Darksiders II Review -
Darksiders II, like its predecessor, is a solid game that borrows heavily from games like The Legend of Zelda and the God of War franchises. While Darksiders II sports some furious combat and an interesting back story, it still feels like that it never really reaches the heights of the games that it borrows so much from and really fails to find its own identity.
Death, one of the Four Horsemen of the Apocalypse, is on an adventure to rescue his brother War from the clutches of the Charred Council. War was accused of initiating the apocalypse earlier on the kingdom of mankind, igniting a war between Heaven and Hell. Death believes that War was wrongly accused and rides to clear his brothers name. While this sounds like it gives a great platform for an epic fantasy story, there is poor execution with the characters and the player has no personal connection with Death. Rather than making him feel like a character, he is simply a tool and a means to an end.
The combat is one of the game’s finest instruments. You’re given your basic duel wield primary weapons that you will have throughout the duration of the game and numerous amounts of secondary weapons that you can exchange based on what the player deems necessary at that moment. There are gory finishers called ‘Reapings’ and luckily, there are no quick time button mashing events to be seen anywhere in the game. The combat was very fluid and the game introduces new moves and combos throughout the game, making you feel that Death was becoming progressively stronger. The enemies varied constantly and the game introduced them at points so that the player had to be repeatedly approaching a scenario with an open mind on how to best deal with the enemies at hand.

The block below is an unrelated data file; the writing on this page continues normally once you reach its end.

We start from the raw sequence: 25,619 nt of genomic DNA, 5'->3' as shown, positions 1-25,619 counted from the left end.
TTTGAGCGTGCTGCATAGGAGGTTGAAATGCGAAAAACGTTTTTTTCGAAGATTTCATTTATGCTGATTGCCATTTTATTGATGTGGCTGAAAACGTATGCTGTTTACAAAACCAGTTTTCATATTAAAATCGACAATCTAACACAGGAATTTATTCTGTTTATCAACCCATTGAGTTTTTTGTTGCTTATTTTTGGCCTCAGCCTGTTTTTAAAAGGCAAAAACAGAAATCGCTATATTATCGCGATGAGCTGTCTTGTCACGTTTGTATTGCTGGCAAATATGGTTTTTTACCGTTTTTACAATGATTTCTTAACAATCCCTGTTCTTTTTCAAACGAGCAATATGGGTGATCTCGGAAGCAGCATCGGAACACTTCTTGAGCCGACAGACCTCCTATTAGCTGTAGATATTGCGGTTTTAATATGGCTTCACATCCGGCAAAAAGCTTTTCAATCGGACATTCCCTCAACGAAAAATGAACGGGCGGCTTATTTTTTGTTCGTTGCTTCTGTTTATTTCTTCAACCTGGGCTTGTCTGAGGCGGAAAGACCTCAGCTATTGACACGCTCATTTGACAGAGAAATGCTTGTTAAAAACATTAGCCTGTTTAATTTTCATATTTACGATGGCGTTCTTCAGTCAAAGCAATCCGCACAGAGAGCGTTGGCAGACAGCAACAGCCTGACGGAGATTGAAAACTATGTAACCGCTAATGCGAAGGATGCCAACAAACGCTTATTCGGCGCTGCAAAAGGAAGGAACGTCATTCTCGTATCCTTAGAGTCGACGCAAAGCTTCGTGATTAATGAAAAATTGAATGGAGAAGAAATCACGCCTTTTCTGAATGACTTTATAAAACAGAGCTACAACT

Platforming and dungeon crawling is what the player will indulge in most of the time in their journey in Darksiders II. The dungeons are thoughtfully prepared with some challenges that really boggled my mind and at times really had me truly frustrated as I couldn’t figure out what the heck I was supposed to do next; but figuring out those difficult puzzles and finishing the dungeons felt rewarding, for the first twenty times. Darksiders goes through the same motions throughout the entire game and rarely changes the dynamic on how a player approaches a dungeon. Climb some stuff, jump along a wall, throw a bomb, blow up a wall and huzzah! You finished the dungeon to get to the real dungeon that has the King, which you need to finish to gather three items and fight a boss.
The graphics on the Xbox played out decently enough for a modern title. It follows the same cartoon art style with colorful detail to the characters and a Gothic like architecture to the buildings. The scale of the environments were epic, with megalithic structures sprinkling the game world that really give depth and perception to the worlds. The size of the game is four to five times larger than its predecessor with numerous amounts of zones filled with side dungeons and secondary quests to fill the player’s time. The sound also emphasized and enhanced the mood. While it wasn’t entirely memorable, it still played a part for immersing the player in the world.